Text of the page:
Throughout Europe, there has been a considerable growth and development in the use of structural glazing, predominantly to form the non-loadbearing glass envelope of major building projects.
The end walls of the Sainsbury Centre, UEA (Fig. 7.34), installed by Clark Eaton in 1976, remain one of the most elegantly and minimally detailed assemblies of clear annealed glass, 15 mm thick, stiffened by 25 mm, 600 mm wide, full-height glass fins.When Solaglass replaced two units, owing to their size, 2.5 m x 7.5 m, they could only be supplied as 15 mm annealed glass by Saint-Roch of Belgium, edge finished by Solaglas in Coventry. The maximum size of toughened glass is primarily governed by the toughening oven. Pilkington's current maximum size for toughened glass is 4.2 m x 2.1 m. Where larger sizes are required, Plyglass can offer laminated glass up to 6 m x 3.2 m.
It is interesting to note how under BS 6262:1982 it would not have been possible to have replicated the end wall of the Sainsbury Centre, as the standard would have required the first 800 mm from ground level to be toughened or laminated glass. Requirements have changed since its issue, and on I June I 992
7.32 Curved laminated glass used at Montmartre funicular the revised Building Regulations' Section N: Glazing Materials and Protection was introduced.This specifically recognizes the strength characteristics of annealed glass; it is in effect a relaxation of the requirements of BS 6262. Diagram 2 states the size of annealed glass that can now be used. At 15 mm thick the panel size is not limited by Section N, and the end walls of the Sainsbury Centre are once again a legitimate solution for a building in England and Wales. However; one must remember that annealed glass is not tolerant to local stress build-up of a loadbearing bolted fitting.
The facade glazing of the Sainsbury Centre is restrained against wind suction by a continuous vertical silicone seal only (Adshead Ratcliffe ARI08I translucent). It is designed to withstand wind loads up to 1400 N/m2. Overall, the glass is retained by a glazing channel set flush with finished floor level and fin boxes at the head of the glazing, which are fixed back to the main structure via slotted holes to accommodate tolerance and movement.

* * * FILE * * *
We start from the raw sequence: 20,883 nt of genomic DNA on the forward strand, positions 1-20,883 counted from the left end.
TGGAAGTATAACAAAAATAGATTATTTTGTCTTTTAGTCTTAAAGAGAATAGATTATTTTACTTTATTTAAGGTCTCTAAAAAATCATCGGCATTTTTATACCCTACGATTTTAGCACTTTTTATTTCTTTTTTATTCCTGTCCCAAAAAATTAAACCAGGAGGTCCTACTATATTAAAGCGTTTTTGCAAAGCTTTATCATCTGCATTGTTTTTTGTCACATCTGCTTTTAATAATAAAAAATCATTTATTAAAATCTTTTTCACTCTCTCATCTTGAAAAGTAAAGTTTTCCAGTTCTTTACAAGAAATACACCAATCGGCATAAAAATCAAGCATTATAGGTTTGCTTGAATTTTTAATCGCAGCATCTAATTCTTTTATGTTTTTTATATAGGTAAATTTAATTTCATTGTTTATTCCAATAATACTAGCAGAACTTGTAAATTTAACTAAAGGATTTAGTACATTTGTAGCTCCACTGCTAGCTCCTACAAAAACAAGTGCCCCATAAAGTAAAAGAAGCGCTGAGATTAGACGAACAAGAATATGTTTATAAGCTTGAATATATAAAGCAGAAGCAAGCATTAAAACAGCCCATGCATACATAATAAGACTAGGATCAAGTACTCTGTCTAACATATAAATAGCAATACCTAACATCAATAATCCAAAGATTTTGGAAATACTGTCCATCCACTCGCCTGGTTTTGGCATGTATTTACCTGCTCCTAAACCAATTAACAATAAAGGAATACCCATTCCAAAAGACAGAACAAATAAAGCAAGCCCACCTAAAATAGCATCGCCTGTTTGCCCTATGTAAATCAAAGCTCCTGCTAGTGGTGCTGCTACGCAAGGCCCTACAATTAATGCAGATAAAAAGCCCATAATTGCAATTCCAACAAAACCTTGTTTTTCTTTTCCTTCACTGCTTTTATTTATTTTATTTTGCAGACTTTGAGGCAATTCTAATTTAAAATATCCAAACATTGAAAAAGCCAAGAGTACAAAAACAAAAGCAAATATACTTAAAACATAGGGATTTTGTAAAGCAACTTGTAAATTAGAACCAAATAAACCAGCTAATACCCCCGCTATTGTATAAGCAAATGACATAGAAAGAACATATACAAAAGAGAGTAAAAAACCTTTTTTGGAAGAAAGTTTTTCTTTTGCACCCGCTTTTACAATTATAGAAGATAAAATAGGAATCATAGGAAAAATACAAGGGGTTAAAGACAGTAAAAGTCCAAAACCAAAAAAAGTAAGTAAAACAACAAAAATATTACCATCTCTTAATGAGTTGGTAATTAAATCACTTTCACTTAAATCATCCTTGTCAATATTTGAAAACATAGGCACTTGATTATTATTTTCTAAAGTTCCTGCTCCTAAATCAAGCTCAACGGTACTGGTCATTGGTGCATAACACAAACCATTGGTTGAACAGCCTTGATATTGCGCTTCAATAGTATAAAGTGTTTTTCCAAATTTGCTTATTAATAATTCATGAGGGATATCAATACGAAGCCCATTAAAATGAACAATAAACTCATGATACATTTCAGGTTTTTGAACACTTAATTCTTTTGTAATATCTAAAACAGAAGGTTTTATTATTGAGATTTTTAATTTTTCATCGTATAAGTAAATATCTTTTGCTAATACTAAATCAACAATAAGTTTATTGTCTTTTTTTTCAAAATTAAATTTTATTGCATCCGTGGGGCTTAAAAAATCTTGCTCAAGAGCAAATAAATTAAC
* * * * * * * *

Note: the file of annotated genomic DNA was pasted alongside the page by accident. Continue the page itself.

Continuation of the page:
In contrast, many current assemblies opt to back up the silicone seal by using a mechanical patch plate or a countersunk fitting. The success of fittings such as Pilkington's Planar has encouraged their use in glass fin assemblies, where it is questionable if in fact they are necessary.
More recent applications of silicone-bonded glazing that have caught architects' imagination include the Sculpture Pavilion at Sonsbeck,The Netherlands, by Benthem & Crouwel Architekten. This pavilion is a direct development of the earlier relocatable house for Jan Benthem in Almere (Brookes and Grech, 1990, p.5). By taking the idea of structural glazing even further; this pavilion is a totally glazed 24 m long, 6.2 m wide,
3.65 m high transparent box (Fig. 7.35). Unfortunately, the museum was designed as a temporary building, and has now been dismantled. A similar proposal was developed by the Faculty ofArchitecture (course leader Ulrich Knaak) for a pavilion at Aachen University (Fig. 7.36). Such proposals, offering maximum transparency through the use of large sheets of glass and minimizing the apparent means of support, have been adopted
almost as a style of architecture identified with the I 990s. Brookes Stacey Randall Fursdon's use of curved toughened glass and cast stainless steel fittings at the Thames Water Tower, London (Anon, 1996), led the judges of the RIBA Awards 1995 to comment: 'Such is the inspirational nature of the tower that the panel felt its qualities transcended the question -is this sculpture or architecture?' (Fig. 7.37).
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